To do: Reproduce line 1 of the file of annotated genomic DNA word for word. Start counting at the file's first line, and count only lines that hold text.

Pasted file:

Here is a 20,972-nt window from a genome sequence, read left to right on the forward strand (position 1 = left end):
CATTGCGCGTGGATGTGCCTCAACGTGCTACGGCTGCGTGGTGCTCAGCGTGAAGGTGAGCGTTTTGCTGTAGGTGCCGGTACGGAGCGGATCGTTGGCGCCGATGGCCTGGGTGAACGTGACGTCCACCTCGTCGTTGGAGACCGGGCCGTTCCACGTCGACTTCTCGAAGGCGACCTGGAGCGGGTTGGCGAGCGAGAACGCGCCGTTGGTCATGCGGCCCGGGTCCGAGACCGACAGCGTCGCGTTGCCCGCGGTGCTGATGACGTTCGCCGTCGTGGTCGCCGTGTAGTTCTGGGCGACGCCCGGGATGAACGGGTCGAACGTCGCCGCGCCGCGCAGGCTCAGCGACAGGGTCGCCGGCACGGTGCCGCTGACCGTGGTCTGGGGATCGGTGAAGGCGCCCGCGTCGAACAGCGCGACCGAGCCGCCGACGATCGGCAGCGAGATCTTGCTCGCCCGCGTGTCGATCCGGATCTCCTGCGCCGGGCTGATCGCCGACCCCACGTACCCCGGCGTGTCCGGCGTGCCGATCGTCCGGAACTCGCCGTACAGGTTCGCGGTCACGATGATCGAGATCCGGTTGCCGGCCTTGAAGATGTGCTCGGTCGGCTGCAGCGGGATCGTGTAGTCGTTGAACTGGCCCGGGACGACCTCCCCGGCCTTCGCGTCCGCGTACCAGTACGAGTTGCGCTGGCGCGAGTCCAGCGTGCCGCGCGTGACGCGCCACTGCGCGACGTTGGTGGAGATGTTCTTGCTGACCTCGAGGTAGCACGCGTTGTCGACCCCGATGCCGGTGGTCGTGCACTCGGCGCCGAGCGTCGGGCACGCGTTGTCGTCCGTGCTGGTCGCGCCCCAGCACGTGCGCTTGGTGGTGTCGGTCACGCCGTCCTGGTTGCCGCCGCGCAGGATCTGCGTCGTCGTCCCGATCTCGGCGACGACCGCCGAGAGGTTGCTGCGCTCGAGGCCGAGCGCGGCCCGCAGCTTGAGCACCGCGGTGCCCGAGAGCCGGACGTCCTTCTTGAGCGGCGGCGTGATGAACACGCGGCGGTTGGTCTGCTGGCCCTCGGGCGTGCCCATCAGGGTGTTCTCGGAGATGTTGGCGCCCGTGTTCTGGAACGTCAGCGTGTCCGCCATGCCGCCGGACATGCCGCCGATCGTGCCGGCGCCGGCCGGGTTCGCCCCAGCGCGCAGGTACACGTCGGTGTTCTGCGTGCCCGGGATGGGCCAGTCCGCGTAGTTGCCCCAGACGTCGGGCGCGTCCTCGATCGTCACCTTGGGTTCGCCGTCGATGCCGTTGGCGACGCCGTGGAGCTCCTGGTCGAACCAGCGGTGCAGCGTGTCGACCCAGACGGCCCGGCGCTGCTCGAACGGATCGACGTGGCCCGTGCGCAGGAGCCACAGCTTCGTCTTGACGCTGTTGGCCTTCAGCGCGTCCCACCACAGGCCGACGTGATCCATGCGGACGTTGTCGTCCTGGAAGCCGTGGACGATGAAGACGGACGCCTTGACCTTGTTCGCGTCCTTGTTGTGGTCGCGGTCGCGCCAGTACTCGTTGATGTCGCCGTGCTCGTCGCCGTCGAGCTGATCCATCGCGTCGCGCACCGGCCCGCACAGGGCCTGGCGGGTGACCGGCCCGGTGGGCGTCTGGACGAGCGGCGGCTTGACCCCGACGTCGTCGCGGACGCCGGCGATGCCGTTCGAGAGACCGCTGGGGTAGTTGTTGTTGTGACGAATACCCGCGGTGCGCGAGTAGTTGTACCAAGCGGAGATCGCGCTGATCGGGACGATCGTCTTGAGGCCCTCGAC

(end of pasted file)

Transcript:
Here is a 20,972-nt window from a genome sequence, read left to right on the forward strand (position 1 = left end):